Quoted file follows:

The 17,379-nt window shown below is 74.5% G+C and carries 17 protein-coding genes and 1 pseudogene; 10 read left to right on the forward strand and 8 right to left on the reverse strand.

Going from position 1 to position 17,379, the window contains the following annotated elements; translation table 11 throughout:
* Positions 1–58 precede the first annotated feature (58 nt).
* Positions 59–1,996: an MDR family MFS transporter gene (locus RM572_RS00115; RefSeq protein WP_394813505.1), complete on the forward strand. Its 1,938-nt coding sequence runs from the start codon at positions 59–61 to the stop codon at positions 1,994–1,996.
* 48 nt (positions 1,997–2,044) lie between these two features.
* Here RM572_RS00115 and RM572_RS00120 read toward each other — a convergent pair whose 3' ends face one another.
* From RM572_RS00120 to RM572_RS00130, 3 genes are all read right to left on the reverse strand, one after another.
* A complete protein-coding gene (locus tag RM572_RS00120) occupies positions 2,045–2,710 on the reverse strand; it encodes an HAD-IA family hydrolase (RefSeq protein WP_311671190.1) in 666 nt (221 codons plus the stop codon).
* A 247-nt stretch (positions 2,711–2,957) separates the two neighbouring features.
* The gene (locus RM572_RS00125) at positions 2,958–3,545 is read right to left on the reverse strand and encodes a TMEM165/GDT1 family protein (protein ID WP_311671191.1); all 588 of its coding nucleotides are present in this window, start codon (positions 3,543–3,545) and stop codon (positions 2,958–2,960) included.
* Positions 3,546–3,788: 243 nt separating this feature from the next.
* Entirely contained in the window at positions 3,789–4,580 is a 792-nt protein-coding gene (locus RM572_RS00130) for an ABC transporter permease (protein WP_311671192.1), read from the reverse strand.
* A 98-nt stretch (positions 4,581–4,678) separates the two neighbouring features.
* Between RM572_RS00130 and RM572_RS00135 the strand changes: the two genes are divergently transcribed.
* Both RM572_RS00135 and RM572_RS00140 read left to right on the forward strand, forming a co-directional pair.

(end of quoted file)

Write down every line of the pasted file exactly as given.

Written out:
The 17,379-nt window shown below is 74.5% G+C and carries 17 protein-coding genes and 1 pseudogene; 10 read left to right on the forward strand and 8 right to left on the reverse strand.

Going from position 1 to position 17,379, the window contains the following annotated elements; translation table 11 throughout:
* Positions 1–58 precede the first annotated feature (58 nt).
* Positions 59–1,996: an MDR family MFS transporter gene (locus RM572_RS00115; RefSeq protein WP_394813505.1), complete on the forward strand. Its 1,938-nt coding sequence runs from the start codon at positions 59–61 to the stop codon at positions 1,994–1,996.
* 48 nt (positions 1,997–2,044) lie between these two features.
* Here RM572_RS00115 and RM572_RS00120 read toward each other — a convergent pair whose 3' ends face one another.
* From RM572_RS00120 to RM572_RS00130, 3 genes are all read right to left on the reverse strand, one after another.
* A complete protein-coding gene (locus tag RM572_RS00120) occupies positions 2,045–2,710 on the reverse strand; it encodes an HAD-IA family hydrolase (RefSeq protein WP_311671190.1) in 666 nt (221 codons plus the stop codon).
* A 247-nt stretch (positions 2,711–2,957) separates the two neighbouring features.
* The gene (locus RM572_RS00125) at positions 2,958–3,545 is read right to left on the reverse strand and encodes a TMEM165/GDT1 family protein (protein ID WP_311671191.1); all 588 of its coding nucleotides are present in this window, start codon (positions 3,543–3,545) and stop codon (positions 2,958–2,960) included.
* Positions 3,546–3,788: 243 nt separating this feature from the next.
* Entirely contained in the window at positions 3,789–4,580 is a 792-nt protein-coding gene (locus RM572_RS00130) for an ABC transporter permease (protein WP_311671192.1), read from the reverse strand.
* A 98-nt stretch (positions 4,581–4,678) separates the two neighbouring features.
* Between RM572_RS00130 and RM572_RS00135 the strand changes: the two genes are divergently transcribed.
* Both RM572_RS00135 and RM572_RS00140 read left to right on the forward strand, forming a co-directional pair.